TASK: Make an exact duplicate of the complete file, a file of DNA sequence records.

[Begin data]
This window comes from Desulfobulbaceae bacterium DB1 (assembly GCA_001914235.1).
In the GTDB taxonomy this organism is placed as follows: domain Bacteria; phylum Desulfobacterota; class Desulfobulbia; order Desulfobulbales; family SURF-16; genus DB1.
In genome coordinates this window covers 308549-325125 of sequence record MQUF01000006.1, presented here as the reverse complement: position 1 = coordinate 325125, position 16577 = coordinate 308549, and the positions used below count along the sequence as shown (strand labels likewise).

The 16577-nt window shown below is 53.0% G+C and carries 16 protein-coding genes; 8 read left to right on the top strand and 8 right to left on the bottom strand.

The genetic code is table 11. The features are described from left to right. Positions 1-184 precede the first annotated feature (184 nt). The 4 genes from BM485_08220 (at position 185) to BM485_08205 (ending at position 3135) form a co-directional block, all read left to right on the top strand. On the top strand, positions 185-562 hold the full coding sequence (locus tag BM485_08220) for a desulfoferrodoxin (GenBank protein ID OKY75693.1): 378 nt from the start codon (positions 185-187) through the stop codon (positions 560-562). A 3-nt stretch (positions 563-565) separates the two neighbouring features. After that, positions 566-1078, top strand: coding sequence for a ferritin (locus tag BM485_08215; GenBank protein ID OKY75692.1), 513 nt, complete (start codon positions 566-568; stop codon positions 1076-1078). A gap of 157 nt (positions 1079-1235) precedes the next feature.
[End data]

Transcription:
This window comes from Desulfobulbaceae bacterium DB1 (assembly GCA_001914235.1).
In the GTDB taxonomy this organism is placed as follows: domain Bacteria; phylum Desulfobacterota; class Desulfobulbia; order Desulfobulbales; family SURF-16; genus DB1.
In genome coordinates this window covers 308549-325125 of sequence record MQUF01000006.1, presented here as the reverse complement: position 1 = coordinate 325125, position 16577 = coordinate 308549, and the positions used below count along the sequence as shown (strand labels likewise).

The 16577-nt window shown below is 53.0% G+C and carries 16 protein-coding genes; 8 read left to right on the top strand and 8 right to left on the bottom strand.

The genetic code is table 11. The features are described from left to right. Positions 1-184 precede the first annotated feature (184 nt). The 4 genes from BM485_08220 (at position 185) to BM485_08205 (ending at position 3135) form a co-directional block, all read left to right on the top strand. On the top strand, positions 185-562 hold the full coding sequence (locus tag BM485_08220) for a desulfoferrodoxin (GenBank protein ID OKY75693.1): 378 nt from the start codon (positions 185-187) through the stop codon (positions 560-562). A 3-nt stretch (positions 563-565) separates the two neighbouring features. After that, positions 566-1078, top strand: coding sequence for a ferritin (locus tag BM485_08215; GenBank protein ID OKY75692.1), 513 nt, complete (start codon positions 566-568; stop codon positions 1076-1078). A gap of 157 nt (positions 1079-1235) precedes the next feature.